That’s an easy one to answer. The story was inspired by the setting. When writing the first Leighton Jones novel – The Girl on the Bus- I wanted to make the central character as real as possible, without getting too tangled up in backstory. I therefore tried to include just enough details from the past to give the reader a sense of the Leighton’s history, and hopefully make him a little more three dimensional.
In that capacity, there are a couple of times when police officers make references to a historical incident at Black Mountain involving Leighton Jones. We never find out what it was, but some of Leighton’s colleagues seem impressed by it. We are also told that the incident also resulted in Gretsch becoming Chief of Oceanside P.D. In his typical style, Leighton is reluctant to speak about it.
Carpenter Road is the story of that incident.
I got the seed of the idea when I was originally researching the San Diego area whilst writing the first novel. As I poured over the maps, I made notes on any places of interest. Most of the time I was looking for good places to hide a sinister old bus. However sometimes I would simply notice an intriguing place name. One such name was Black Mountain. When I first read those two words, my mind was flooded with images. It sounded like the perfect place for the climax of that novel. To me, the name conjured up images of a craggy place – some fusion of Tolkien’s Mount Doom and Castle Dracula. After pouring a cup of coffee, I sat down at my computer and began looking at images and street views of Black Mountain. I felt my heart sink…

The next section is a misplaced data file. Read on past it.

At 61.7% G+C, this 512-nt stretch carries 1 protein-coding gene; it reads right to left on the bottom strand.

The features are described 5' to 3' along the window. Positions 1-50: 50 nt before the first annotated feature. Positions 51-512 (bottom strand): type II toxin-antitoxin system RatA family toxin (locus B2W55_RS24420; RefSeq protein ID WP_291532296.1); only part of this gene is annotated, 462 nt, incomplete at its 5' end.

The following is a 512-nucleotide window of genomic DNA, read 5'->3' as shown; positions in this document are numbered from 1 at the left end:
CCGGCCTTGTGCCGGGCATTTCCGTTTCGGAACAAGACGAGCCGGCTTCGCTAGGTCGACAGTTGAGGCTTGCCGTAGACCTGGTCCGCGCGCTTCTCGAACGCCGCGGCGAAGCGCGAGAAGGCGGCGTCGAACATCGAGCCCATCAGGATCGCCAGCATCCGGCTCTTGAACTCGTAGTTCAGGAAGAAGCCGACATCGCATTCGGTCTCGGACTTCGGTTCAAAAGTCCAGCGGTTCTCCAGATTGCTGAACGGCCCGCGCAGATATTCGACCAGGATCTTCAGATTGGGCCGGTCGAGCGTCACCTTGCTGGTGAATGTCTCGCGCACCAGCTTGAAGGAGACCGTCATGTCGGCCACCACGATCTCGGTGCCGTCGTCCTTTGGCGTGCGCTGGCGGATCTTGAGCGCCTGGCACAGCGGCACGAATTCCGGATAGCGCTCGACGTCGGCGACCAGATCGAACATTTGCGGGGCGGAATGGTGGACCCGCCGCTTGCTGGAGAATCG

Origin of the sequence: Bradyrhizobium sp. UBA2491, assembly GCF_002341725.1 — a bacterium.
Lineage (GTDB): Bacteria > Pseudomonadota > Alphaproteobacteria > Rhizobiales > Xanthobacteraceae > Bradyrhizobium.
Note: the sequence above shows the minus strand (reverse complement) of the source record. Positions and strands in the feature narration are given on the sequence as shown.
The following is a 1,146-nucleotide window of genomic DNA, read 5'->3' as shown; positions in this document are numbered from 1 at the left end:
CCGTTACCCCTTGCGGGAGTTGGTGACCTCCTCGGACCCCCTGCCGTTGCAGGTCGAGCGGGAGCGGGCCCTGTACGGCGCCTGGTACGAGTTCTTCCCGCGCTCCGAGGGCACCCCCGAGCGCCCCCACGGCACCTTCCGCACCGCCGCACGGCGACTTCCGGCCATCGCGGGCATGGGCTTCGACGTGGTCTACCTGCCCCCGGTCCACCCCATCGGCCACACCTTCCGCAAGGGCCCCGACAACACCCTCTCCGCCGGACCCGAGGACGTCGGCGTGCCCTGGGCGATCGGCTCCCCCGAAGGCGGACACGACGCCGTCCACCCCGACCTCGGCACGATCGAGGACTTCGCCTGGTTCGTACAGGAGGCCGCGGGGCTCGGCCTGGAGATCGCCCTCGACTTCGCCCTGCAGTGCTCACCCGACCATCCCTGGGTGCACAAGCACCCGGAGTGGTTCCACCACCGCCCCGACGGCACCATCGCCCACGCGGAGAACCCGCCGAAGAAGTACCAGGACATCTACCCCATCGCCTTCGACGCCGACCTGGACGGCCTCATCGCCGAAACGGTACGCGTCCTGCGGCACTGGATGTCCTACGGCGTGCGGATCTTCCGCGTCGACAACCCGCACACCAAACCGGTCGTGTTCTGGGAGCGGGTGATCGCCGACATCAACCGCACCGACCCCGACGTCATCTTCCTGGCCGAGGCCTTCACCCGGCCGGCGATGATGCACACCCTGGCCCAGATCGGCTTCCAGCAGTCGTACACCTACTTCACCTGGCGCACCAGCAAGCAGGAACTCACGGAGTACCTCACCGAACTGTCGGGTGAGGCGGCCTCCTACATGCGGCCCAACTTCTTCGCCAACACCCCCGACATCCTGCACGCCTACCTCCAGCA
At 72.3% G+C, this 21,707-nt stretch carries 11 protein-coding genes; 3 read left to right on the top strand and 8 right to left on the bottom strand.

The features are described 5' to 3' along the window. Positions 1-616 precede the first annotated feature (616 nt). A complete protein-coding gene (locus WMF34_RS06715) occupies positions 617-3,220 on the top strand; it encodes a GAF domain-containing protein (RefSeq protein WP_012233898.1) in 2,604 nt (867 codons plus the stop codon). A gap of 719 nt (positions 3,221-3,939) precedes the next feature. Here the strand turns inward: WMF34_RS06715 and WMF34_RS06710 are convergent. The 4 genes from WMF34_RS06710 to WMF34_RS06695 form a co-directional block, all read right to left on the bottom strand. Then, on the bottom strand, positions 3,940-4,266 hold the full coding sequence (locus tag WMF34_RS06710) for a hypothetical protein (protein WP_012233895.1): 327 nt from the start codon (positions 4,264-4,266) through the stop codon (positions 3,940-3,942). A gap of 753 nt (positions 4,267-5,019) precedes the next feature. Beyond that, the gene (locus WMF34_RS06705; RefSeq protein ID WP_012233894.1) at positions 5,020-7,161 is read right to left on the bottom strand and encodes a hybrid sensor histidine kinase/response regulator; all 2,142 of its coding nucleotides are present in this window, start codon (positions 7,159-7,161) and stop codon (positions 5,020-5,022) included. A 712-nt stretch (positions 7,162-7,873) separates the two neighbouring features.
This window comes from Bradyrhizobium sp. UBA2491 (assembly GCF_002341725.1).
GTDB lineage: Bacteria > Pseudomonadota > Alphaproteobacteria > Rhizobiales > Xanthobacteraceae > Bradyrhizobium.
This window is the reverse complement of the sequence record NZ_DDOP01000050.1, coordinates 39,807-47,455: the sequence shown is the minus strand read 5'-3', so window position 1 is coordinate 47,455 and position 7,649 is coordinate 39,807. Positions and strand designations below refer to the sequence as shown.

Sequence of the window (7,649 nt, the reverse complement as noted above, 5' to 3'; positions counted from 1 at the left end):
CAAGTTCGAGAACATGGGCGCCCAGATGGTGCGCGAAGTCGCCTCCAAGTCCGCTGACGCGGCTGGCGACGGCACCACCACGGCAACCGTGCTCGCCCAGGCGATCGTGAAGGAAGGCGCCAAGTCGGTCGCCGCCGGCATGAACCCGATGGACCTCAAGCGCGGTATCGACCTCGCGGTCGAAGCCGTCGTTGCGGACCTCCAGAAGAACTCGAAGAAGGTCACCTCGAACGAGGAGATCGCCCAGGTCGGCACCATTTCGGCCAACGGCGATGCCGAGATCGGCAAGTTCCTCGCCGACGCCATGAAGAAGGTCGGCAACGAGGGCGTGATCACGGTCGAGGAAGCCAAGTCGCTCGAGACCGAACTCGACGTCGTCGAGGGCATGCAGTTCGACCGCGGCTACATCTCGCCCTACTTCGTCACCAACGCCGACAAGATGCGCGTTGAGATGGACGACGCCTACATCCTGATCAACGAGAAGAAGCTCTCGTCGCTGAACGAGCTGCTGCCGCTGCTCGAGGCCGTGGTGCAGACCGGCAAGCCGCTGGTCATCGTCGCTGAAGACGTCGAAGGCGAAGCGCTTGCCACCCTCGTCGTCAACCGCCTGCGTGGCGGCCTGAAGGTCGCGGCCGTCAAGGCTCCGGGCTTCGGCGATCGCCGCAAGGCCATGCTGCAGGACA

Rather than some sinister location, Black Mountain was actually a rather picturesque area of California, complete with a private development of luxury homes. However amongst the many images, I discovered one which hinted at a darker side to this beautiful part of the country. It was a picture taken from the fascinating website: hiddensandiego.net, featuring an old mineshaft in Black Mountain Canyon. Obviously, there was no way to take my scary old bus into a mineshaft – although I did eventually use the idea of it tumbling into a canyon – so I saved the images in a folder of potential locations.